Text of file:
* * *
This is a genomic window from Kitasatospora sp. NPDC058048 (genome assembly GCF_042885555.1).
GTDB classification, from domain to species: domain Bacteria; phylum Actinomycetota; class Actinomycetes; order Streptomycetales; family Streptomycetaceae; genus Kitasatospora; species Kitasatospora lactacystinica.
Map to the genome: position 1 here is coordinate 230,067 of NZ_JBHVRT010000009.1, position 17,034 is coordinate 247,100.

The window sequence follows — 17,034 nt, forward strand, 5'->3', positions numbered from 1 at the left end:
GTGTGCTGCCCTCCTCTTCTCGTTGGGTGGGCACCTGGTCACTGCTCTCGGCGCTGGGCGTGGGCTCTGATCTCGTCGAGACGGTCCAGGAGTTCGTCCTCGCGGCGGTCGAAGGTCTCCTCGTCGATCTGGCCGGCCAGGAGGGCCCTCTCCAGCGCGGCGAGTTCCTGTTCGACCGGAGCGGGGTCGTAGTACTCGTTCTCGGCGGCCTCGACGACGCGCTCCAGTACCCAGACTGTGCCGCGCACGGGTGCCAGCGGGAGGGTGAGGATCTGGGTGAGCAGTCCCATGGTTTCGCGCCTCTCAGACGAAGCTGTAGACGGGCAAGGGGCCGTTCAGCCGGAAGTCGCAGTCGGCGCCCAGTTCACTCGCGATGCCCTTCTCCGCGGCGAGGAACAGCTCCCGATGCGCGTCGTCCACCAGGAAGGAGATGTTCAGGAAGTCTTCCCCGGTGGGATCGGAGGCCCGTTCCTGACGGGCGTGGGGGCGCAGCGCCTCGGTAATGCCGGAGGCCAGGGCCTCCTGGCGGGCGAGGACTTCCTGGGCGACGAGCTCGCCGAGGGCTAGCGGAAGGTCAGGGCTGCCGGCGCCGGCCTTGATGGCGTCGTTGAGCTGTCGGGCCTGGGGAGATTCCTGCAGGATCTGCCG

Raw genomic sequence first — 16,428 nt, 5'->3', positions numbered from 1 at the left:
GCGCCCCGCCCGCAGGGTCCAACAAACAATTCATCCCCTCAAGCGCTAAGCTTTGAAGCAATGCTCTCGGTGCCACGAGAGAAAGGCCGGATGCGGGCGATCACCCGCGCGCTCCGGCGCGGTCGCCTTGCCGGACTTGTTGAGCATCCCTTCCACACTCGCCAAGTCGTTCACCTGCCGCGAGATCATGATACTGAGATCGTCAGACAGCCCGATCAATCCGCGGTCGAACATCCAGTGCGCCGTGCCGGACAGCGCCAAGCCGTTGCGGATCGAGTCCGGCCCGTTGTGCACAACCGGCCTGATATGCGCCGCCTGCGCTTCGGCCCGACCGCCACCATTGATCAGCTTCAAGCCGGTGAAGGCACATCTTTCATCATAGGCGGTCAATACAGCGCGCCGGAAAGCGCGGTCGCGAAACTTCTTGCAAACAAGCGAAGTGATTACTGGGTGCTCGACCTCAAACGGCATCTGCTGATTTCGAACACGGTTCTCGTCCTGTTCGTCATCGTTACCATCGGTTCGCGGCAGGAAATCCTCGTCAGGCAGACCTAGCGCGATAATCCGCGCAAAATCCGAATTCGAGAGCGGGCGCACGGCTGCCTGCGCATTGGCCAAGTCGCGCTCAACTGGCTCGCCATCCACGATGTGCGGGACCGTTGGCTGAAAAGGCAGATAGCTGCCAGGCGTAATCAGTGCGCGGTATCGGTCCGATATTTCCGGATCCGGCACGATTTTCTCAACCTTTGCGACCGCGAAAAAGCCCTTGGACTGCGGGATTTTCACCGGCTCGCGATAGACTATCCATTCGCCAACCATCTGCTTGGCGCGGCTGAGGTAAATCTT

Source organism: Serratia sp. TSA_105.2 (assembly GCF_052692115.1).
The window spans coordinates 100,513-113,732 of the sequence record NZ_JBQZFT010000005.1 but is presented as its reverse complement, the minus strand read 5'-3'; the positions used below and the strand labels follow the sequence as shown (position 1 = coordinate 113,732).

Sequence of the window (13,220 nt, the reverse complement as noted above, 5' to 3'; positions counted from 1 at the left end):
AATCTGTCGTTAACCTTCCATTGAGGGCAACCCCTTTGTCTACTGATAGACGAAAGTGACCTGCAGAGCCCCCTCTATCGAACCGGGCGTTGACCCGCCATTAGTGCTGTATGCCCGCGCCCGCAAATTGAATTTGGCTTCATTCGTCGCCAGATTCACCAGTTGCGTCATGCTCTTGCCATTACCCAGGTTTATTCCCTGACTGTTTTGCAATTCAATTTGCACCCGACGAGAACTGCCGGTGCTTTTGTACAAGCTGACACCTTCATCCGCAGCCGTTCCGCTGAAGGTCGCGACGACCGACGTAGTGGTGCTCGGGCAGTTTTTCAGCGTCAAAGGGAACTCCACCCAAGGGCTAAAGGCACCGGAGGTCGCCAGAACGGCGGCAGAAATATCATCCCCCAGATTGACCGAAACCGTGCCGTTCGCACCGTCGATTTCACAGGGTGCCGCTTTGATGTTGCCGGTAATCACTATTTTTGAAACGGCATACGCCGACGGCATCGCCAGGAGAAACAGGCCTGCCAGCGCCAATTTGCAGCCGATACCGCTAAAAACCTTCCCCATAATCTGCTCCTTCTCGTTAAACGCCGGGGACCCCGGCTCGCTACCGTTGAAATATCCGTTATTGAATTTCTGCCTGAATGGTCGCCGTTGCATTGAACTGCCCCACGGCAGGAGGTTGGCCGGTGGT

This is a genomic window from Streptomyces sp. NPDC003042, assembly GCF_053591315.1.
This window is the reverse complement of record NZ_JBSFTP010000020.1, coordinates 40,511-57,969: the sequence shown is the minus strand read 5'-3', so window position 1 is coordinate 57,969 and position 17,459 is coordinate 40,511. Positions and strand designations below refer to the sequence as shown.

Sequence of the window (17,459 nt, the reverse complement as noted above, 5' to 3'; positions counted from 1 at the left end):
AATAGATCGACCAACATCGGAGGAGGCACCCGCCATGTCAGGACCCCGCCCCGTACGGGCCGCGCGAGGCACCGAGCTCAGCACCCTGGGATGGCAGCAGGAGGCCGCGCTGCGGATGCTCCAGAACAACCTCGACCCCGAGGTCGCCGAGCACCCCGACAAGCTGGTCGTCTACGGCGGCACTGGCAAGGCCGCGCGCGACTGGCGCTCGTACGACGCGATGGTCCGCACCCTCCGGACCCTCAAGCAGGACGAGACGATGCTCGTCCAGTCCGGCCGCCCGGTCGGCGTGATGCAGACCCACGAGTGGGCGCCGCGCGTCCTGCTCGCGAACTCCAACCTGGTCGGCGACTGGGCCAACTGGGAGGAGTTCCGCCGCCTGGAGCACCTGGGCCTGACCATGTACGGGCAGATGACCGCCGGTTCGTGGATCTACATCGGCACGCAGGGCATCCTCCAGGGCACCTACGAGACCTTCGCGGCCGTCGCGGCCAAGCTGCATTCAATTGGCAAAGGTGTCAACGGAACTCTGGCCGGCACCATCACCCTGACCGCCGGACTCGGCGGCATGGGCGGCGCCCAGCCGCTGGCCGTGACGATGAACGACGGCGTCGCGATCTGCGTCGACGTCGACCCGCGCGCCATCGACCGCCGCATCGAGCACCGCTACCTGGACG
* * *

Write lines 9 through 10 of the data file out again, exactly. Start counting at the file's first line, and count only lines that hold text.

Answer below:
The window spans coordinates 100,513-113,732 of the sequence record NZ_JBQZFT010000005.1 but is presented as its reverse complement, the minus strand read 5'-3'; the positions used below and the strand labels follow the sequence as shown (position 1 = coordinate 113,732).

Sequence of the window (13,220 nt, the reverse complement as noted above, 5' to 3'; positions counted from 1 at the left end):